$5m prize for Vegas winner
The IZOD IndyCar Series is hoping to create additional interest in this year’s championship by offering a US$5 million bonus to any driver from outside the series who enters and wins the Las Vegas Motor Speedway season finale.
IndyCar CEO Randy Bernard hopes to attract NASCAR, Formula 1 or other leading drivers to the October 16 race. So far both Juan Pablo Montoya and Tony Stewart have said they would be unable to take on the challenge because of the logistical difficulties in flying back and forth across America from that weekend’s NASCAR race at Charlotte.
Three-time Indycar champion Sam Hornish has been tipped by many as a possibility as he isn’t currently contesting the full Nationwide schedule. However, when Motor Sport spoke to him he was unsure about whether he would be allowed to race. “It’s not something I’ll say I’m going to do,” he said. “Also, I think there’s going to be a clause which means you can’t compete in the race if you’re doing a full season in another championship.”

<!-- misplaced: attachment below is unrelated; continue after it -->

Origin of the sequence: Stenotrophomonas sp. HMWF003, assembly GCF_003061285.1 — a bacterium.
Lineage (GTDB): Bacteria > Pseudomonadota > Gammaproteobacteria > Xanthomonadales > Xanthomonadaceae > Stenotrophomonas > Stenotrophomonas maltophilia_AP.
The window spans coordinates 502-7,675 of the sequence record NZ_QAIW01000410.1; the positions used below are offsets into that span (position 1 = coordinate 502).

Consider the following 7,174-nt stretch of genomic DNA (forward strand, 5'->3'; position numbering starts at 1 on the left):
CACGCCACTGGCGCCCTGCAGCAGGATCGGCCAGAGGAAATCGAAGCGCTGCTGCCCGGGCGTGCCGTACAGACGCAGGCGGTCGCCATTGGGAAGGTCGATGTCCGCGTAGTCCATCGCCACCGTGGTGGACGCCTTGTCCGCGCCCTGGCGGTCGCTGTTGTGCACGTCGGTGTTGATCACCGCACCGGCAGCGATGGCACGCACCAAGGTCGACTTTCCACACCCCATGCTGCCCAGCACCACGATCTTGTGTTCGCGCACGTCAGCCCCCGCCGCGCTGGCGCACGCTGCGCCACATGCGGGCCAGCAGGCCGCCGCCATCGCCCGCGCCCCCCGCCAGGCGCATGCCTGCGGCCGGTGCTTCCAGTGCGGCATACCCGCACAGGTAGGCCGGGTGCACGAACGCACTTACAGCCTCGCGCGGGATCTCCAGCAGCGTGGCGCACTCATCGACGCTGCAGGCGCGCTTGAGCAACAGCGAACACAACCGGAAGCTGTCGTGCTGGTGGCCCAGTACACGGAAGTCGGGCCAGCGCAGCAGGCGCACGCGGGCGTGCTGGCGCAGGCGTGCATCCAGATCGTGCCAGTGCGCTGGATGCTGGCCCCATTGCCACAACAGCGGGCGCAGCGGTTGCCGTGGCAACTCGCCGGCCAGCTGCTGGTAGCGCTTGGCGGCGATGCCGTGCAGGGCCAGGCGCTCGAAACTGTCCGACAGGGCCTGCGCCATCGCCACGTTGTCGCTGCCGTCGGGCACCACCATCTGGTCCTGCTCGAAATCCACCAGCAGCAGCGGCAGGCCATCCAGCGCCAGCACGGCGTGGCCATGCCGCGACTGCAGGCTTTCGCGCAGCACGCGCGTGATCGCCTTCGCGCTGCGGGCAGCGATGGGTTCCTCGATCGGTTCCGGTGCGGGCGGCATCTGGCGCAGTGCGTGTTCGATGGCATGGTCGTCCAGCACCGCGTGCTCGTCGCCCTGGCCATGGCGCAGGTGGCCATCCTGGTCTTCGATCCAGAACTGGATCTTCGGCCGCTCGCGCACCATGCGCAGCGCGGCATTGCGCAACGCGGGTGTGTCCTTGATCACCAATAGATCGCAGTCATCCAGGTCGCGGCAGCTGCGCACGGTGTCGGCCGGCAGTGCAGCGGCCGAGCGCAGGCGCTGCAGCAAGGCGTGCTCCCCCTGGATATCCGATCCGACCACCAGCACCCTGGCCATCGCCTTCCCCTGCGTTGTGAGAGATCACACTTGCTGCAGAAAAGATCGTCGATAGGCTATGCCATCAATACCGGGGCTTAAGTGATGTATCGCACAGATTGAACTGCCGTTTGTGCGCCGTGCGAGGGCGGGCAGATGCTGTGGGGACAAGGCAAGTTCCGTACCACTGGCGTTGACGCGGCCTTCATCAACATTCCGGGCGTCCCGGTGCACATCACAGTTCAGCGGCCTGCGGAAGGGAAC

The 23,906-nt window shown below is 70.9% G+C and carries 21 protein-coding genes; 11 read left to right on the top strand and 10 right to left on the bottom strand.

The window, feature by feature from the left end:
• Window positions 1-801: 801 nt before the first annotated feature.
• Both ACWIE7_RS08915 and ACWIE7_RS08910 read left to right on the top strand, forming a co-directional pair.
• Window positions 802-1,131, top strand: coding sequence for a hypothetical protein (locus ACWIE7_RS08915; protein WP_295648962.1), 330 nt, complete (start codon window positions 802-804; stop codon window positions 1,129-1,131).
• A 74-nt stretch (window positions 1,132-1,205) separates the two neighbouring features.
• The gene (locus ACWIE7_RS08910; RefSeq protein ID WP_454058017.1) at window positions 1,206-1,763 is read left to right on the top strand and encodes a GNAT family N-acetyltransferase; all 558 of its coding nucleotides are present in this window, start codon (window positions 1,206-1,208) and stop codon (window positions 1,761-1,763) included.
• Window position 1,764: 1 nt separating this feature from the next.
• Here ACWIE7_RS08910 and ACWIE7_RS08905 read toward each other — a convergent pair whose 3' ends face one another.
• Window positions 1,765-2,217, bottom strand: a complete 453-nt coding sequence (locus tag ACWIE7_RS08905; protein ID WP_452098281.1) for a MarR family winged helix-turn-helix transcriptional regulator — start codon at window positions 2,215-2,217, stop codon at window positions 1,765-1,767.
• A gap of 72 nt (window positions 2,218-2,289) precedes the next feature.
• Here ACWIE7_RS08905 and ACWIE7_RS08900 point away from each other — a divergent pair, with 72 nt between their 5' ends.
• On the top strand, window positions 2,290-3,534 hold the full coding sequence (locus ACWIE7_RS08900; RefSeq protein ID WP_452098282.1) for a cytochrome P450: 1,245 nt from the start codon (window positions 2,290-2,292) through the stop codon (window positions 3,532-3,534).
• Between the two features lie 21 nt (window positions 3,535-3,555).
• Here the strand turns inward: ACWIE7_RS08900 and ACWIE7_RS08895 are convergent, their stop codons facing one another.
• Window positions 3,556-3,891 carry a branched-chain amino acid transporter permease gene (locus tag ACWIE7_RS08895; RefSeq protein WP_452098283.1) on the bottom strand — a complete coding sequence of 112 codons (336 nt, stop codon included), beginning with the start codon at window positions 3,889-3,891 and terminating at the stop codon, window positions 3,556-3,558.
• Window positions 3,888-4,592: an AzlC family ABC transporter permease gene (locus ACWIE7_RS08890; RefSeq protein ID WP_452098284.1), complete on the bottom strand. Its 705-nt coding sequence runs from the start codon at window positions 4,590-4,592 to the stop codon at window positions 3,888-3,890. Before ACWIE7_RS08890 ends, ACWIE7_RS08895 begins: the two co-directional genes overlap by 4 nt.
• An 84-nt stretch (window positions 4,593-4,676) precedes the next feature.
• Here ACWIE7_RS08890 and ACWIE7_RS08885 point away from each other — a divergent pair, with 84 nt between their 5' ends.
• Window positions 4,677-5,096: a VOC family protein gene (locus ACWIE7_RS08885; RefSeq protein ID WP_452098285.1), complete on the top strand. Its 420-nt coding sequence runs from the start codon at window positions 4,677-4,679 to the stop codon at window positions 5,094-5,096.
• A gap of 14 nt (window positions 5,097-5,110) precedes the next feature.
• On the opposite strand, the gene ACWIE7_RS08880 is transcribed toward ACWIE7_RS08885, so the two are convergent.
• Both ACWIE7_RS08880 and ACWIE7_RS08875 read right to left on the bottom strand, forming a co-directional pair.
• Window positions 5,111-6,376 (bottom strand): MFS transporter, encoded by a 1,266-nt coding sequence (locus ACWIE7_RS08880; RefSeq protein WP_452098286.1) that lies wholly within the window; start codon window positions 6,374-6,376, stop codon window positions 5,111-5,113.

IndyCar has changed the 550km race at the Texas Motor Speedway on June 11 into two 275km sprint races. Both will pay half points and half the usual prize money — $17,500 to the winner down to $5000 for fifth. Starting positions for the second race, run only one hour after completion of the first, will be randomly determined by a blind draw. The teams will be required to use the same pits for both races, determined by Indy 500-style qualifying. They will also be permitted to use a different engine in the spare car for the second race.
De Ferran shuts his team
Two-time Champ Car title winner Gil de Ferran has been forced to close his team after only one season in the IndyCar Series.
De Ferran Dragon Racing had looked set to remain in IndyCars this year with Tony Kanaan driving, but the necessary sponsorship failed to materialise. De Ferran said he had no choice but to shut the doors on the Indianapolisbased team he set up in 2009.
De Ferran said: “It was looking good, but a couple of opportunities fell through, and that was that. We looked at all sorts of possibilities, but none made business sense.”